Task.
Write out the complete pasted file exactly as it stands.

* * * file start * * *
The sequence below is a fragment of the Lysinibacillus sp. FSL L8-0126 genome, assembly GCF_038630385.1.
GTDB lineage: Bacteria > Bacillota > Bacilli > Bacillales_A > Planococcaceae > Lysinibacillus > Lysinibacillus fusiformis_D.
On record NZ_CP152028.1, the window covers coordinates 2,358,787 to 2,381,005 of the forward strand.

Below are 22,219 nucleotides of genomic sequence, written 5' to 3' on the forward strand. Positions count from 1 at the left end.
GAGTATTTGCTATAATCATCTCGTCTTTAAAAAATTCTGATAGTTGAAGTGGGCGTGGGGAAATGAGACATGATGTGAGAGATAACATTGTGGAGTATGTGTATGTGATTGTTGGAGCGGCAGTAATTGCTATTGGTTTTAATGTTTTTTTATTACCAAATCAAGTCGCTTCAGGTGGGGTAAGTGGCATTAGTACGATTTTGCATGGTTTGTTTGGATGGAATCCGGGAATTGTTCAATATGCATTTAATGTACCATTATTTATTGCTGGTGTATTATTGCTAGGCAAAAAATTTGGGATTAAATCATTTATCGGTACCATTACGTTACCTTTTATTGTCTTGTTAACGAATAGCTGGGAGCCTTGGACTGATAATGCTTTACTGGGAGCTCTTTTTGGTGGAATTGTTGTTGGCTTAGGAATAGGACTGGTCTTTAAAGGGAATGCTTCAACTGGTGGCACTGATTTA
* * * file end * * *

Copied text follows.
The sequence below is a fragment of the Lysinibacillus sp. FSL L8-0126 genome, assembly GCF_038630385.1.
GTDB lineage: Bacteria > Bacillota > Bacilli > Bacillales_A > Planococcaceae > Lysinibacillus > Lysinibacillus fusiformis_D.
On record NZ_CP152028.1, the window covers coordinates 2,358,787 to 2,381,005 of the forward strand.

Below are 22,219 nucleotides of genomic sequence, written 5' to 3' on the forward strand. Positions count from 1 at the left end.
GAGTATTTGCTATAATCATCTCGTCTTTAAAAAATTCTGATAGTTGAAGTGGGCGTGGGGAAATGAGACATGATGTGAGAGATAACATTGTGGAGTATGTGTATGTGATTGTTGGAGCGGCAGTAATTGCTATTGGTTTTAATGTTTTTTTATTACCAAATCAAGTCGCTTCAGGTGGGGTAAGTGGCATTAGTACGATTTTGCATGGTTTGTTTGGATGGAATCCGGGAATTGTTCAATATGCATTTAATGTACCATTATTTATTGCTGGTGTATTATTGCTAGGCAAAAAATTTGGGATTAAATCATTTATCGGTACCATTACGTTACCTTTTATTGTCTTGTTAACGAATAGCTGGGAGCCTTGGACTGATAATGCTTTACTGGGAGCTCTTTTTGGTGGAATTGTTGTTGGCTTAGGAATAGGACTGGTCTTTAAAGGGAATGCTTCAACTGGTGGCACTGATTTA